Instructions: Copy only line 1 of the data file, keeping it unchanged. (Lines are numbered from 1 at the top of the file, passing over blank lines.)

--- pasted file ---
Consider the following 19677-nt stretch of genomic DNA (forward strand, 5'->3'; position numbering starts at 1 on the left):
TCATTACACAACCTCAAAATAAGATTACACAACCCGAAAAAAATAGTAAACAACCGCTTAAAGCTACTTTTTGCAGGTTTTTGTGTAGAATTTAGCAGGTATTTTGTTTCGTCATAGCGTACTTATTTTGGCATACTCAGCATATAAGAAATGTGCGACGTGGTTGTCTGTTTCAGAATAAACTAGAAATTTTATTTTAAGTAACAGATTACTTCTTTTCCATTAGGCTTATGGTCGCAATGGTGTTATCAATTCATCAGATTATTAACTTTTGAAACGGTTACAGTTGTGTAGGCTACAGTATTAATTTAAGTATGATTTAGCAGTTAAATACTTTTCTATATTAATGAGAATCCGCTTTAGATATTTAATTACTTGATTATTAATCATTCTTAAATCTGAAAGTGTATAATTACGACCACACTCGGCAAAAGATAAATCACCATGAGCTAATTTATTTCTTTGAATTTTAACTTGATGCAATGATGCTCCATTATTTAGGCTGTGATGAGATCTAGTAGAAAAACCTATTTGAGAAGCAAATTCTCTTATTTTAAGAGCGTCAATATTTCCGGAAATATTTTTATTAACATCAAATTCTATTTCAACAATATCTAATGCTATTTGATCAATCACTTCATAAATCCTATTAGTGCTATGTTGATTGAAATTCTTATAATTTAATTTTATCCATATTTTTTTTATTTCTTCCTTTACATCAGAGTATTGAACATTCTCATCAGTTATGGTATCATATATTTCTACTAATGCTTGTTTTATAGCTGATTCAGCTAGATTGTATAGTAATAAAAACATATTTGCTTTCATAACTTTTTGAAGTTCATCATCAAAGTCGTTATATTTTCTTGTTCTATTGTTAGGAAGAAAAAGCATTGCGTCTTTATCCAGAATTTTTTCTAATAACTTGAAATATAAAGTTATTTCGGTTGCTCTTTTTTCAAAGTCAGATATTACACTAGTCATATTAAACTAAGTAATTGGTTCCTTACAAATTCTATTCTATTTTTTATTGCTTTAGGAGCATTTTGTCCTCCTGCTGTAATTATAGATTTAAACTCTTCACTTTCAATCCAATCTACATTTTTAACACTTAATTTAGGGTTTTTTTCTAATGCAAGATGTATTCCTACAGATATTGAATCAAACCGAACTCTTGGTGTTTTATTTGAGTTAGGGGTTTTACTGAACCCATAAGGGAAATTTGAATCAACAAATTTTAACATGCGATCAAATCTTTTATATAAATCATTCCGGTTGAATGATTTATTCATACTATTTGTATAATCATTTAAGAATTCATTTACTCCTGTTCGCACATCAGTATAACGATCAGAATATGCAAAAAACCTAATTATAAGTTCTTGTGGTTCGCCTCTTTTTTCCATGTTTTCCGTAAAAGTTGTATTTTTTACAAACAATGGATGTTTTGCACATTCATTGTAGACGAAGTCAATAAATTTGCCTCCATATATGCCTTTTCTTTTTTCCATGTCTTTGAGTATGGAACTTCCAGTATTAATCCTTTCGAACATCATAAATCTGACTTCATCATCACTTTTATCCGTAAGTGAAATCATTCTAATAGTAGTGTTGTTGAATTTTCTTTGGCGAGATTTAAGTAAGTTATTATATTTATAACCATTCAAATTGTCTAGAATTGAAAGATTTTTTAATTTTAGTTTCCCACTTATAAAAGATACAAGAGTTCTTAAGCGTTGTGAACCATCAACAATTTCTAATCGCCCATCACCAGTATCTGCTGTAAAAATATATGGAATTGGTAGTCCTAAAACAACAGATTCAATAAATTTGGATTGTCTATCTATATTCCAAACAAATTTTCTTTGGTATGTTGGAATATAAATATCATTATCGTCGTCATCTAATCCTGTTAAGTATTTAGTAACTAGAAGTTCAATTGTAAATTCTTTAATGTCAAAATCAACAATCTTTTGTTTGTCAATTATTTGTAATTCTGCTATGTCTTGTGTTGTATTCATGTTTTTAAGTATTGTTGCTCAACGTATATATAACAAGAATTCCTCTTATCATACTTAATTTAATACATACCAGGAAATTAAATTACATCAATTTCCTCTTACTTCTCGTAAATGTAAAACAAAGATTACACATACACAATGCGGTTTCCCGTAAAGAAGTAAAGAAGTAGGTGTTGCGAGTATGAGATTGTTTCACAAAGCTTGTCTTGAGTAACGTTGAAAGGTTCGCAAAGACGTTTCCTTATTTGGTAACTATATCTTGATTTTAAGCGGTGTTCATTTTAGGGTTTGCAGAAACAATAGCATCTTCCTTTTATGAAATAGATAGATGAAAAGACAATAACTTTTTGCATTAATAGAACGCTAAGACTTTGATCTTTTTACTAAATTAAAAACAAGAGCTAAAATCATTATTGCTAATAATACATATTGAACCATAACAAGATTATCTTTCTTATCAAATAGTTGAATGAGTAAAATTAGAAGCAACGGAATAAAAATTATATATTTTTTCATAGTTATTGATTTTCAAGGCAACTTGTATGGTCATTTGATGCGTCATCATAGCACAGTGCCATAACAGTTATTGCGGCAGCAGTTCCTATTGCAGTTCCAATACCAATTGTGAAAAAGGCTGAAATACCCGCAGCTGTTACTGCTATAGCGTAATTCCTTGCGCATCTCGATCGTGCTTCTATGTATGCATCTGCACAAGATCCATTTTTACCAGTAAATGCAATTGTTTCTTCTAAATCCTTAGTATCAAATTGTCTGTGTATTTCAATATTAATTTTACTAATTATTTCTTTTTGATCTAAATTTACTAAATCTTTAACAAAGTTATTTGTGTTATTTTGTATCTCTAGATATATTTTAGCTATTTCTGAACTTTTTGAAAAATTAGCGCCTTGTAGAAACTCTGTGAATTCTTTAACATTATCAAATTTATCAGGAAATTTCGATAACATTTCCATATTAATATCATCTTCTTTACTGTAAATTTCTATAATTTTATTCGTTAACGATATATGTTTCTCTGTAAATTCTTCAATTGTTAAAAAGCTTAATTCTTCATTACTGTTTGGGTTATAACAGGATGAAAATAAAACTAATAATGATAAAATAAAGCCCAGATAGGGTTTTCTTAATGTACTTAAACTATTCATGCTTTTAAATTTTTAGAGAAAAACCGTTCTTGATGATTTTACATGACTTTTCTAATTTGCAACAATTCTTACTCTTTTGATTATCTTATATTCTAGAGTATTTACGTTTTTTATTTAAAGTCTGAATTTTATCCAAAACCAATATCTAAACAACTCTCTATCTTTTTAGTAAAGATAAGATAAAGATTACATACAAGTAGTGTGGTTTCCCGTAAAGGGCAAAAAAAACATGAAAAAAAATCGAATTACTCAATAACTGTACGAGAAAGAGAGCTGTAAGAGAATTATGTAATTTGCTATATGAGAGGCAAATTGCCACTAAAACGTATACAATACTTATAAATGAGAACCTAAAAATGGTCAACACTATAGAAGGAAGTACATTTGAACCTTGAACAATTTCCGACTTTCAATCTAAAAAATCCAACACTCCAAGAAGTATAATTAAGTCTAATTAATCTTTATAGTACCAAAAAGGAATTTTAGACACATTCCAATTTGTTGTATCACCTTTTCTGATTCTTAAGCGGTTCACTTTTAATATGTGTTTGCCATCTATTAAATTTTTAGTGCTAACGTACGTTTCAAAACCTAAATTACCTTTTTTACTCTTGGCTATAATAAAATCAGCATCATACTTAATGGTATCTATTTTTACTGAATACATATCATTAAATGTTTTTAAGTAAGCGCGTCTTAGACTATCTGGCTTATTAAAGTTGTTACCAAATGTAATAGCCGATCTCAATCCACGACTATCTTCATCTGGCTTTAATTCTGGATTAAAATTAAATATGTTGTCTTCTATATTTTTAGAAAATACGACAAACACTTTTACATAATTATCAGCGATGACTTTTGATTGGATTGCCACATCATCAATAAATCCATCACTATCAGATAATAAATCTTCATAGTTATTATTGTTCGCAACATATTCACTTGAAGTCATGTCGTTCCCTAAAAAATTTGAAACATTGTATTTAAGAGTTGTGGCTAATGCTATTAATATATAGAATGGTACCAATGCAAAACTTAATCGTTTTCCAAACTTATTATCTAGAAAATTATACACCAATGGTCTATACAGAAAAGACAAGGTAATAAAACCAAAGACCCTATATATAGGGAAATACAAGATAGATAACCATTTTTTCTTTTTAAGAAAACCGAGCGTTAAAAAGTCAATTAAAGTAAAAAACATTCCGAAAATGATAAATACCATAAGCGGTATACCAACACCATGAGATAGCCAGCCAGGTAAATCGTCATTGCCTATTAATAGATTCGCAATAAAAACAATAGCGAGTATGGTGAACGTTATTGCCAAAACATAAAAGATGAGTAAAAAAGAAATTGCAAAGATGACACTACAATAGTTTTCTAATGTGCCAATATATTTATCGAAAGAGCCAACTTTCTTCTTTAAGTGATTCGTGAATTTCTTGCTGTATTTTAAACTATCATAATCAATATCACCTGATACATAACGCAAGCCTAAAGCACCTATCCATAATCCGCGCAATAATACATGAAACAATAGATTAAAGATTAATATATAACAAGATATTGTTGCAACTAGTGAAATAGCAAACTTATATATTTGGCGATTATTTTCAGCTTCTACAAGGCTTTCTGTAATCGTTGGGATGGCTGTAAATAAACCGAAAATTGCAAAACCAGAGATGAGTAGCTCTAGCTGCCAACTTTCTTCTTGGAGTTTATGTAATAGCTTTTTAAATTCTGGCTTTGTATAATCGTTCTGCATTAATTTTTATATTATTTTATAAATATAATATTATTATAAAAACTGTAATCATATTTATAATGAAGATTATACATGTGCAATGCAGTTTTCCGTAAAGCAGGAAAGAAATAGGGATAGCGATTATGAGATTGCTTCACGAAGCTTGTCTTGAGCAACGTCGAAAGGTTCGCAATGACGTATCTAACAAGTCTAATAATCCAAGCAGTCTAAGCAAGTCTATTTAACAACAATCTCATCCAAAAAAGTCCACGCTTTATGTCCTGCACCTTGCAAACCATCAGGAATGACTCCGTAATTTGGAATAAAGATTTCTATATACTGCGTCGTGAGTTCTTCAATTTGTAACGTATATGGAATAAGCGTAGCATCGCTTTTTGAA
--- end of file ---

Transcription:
Consider the following 19677-nt stretch of genomic DNA (forward strand, 5'->3'; position numbering starts at 1 on the left):